Murder Has Nine Lives by Laura Levine; narrated by Brittany PressleyAdult Fiction: Things are looking up for California freelance writer Jaine Austen. There's a vacation to Hawaii on the horizon, a client has hired her to write a new brochure, she's got a date with the client's handsome nephew, and her cantankerous cat Prozac will star in a commercial for Skinny Kitty diet cat food. But things don't go well, especially once Prozac loses it on set and a murderer strikes shortly afterwards. The police have plenty of suspects, including Jaine, so she decides to solve the crime herself in this 14th entry in a fun series. Narrator Brittany Pressley delivers Jaine's narrative with excellent timing, but the best parts, says Publishers Weekly, are "the woozy conversations between Jaine and Prozac."
I Will Send Rain by Rae Meadows; narrated by Emily Sutton-SmithAdult Fiction: As dust storms bear down on Mulehead, Oklahoma, dashing the region's farmers' hope for rain, the Bell family struggles to survive. Patriarch Samuel turns to religious fanaticism, while wife Annie reflects on how her life might have been different had she stayed home in Kansas instead of following Samuel to Oklahoma. The Bell children, Birdie and Fred, have their own problems, including the pains of first love and living with chronic illness. Vivid imagery and lyrical prose evoke the Depression-era setting, while the novel's emotional weight comes from its moving depiction of a family in crisis. Emily Sutton-Smith's narration deepens the novel's "portrait of yearning as penetrating as the dust storms" (AudioFile).
Darktown: A Novel by Thomas Mullen; narrated by André Holland Adult Fiction: It's 1948: Atlanta's eight new African American police officers have severe restrictions (no driving a police car, no entering police headquarters, no policing white parts of town, etc.), and they face hostility from their white colleagues as well as distrust from their own community. One night on their beat, officers Lucius Boggs and Tommy Smith see a white man driving a car erratically with a young African American woman inside. When the woman is found dead, the men investigate despite the risk to their careers and maybe their lives. Blending history with mystery, this gritty 1st in a planned new series has already been optioned for TV. Publishers Weekly and AudioFile both praise actor André Holland's evocative and steady narration.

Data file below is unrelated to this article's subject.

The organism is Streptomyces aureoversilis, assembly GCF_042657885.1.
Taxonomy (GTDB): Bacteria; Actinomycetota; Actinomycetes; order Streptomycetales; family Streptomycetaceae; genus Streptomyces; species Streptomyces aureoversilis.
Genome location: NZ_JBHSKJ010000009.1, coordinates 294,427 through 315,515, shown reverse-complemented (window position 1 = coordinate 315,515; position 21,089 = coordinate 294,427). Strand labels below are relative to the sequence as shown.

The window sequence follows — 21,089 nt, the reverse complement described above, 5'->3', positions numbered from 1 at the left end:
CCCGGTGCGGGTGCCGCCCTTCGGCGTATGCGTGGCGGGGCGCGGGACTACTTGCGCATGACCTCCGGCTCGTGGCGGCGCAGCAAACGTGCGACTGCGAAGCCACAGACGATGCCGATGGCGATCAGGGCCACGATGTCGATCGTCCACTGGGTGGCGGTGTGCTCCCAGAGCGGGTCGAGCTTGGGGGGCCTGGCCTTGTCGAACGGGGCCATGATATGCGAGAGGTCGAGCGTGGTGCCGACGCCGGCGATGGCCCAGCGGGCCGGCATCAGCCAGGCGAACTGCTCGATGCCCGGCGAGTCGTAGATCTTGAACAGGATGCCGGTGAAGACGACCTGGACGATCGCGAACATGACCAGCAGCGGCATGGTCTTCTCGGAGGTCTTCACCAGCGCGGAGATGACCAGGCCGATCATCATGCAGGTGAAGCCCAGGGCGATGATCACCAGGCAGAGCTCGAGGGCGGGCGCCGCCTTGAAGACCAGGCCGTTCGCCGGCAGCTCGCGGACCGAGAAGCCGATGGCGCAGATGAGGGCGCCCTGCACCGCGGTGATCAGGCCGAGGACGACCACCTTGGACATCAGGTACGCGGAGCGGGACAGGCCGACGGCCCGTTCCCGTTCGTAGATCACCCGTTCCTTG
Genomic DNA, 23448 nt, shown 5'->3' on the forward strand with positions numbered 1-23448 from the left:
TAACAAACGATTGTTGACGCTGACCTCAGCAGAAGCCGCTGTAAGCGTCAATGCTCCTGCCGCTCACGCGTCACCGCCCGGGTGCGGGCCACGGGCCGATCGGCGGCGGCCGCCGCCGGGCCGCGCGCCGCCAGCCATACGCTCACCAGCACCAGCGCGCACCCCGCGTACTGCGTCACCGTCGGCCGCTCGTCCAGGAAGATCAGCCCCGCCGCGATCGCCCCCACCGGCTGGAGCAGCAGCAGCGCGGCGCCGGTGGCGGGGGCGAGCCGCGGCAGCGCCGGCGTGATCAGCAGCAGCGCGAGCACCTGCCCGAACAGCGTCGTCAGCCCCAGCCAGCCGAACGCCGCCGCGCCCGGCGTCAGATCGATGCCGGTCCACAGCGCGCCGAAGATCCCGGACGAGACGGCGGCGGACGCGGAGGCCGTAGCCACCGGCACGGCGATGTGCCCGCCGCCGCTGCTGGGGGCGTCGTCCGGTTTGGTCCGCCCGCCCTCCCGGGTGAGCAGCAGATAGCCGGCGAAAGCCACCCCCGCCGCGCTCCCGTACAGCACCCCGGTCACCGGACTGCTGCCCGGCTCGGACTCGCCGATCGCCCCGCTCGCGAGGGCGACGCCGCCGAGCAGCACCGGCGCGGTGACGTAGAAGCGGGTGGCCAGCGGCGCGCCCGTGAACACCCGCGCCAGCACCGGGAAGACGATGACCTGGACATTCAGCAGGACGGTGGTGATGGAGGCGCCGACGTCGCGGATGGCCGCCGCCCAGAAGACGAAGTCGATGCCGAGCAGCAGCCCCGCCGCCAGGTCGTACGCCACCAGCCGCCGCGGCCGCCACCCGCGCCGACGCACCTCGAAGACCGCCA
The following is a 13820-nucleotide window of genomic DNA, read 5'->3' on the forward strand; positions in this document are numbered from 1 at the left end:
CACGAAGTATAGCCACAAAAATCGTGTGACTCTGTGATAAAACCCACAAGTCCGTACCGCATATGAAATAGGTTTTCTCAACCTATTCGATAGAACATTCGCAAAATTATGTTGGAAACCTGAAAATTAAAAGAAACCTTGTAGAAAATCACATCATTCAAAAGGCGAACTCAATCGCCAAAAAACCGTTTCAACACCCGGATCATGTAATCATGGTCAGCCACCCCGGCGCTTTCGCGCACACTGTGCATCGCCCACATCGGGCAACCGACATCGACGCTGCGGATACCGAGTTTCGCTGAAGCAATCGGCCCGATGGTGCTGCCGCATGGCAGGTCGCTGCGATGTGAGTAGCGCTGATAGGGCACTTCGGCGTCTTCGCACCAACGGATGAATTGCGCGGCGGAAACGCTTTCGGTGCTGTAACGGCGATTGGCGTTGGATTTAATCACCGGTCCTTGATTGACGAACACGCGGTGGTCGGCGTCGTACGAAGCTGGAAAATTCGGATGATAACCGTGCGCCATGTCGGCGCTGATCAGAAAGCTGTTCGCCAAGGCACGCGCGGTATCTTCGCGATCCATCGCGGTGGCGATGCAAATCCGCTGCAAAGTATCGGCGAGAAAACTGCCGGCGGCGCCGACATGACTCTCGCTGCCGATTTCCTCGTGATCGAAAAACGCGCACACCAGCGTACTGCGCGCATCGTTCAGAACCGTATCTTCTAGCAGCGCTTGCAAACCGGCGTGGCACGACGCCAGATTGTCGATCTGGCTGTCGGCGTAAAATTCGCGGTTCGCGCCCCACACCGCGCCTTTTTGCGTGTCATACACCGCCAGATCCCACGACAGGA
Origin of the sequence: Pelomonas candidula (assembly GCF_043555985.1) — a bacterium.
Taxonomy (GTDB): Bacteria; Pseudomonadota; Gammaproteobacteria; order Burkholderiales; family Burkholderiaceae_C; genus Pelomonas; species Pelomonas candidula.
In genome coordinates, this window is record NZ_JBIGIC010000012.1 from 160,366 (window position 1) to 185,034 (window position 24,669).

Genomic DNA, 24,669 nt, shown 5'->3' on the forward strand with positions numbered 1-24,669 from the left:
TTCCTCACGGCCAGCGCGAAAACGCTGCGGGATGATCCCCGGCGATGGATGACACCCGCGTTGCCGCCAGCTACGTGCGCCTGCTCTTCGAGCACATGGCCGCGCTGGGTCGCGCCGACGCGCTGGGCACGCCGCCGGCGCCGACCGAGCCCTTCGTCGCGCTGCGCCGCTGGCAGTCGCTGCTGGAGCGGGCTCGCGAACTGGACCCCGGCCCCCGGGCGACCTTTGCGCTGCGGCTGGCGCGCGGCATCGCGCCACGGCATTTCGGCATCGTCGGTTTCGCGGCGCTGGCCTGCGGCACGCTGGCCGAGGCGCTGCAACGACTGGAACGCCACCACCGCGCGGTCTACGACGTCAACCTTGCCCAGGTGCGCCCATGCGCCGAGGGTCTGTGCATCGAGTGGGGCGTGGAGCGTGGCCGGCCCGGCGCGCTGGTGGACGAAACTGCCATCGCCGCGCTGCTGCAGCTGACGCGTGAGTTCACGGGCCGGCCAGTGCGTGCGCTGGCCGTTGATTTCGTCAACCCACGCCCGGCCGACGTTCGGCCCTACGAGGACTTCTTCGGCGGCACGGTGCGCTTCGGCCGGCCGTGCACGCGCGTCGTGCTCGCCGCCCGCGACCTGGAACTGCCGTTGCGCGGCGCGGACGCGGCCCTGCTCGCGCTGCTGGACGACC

The Best Man by Richard Peck; narrated by Michael CrouchJuvenile Fiction: Some kids might feel weird about having their teacher marry their uncle, but sixth-grader Archer Magill just feels lucky. Besides his dad, his grandfather, and his Uncle Paul, Mr. McLeod (student teacher, National Guardsman, reluctant Twitter celebrity) is the person Archer admires most. And honestly, Uncle Paul and Mr. McLeod's wedding is just the most recent in the constant stream of changes Archer has been through lately, which include confronting school bullies, dealing with heartbreaking loss, and finally starting middle school. Narrator Michael Crouch is a "natural with kid voices" (AudioFile) while clearly differentiating among all the characters, child and adult. This funny, down-to-earth slice of life is hard to resist.
Loner: A Novel by Teddy Wayne; narrated by David BendenaAdult Fiction: It's clear from the get-go that David Federman is pretty smart but not particularly memorable. Overlooked in high school, he hopes to make a name for himself at Harvard, but (unsurprisingly) things don't get off to a great start. Overlooking friendly overtures from another girl, he becomes enamored of fellow freshman Veronica, and does everything and anything he can to ingratiate himself with her. Soon, his self-absorbed attempts move from pathetic to disconcerting to downright creepy, and we're left wondering exactly what is going on in this page-turner, vividly rendered by narrator David Bendena.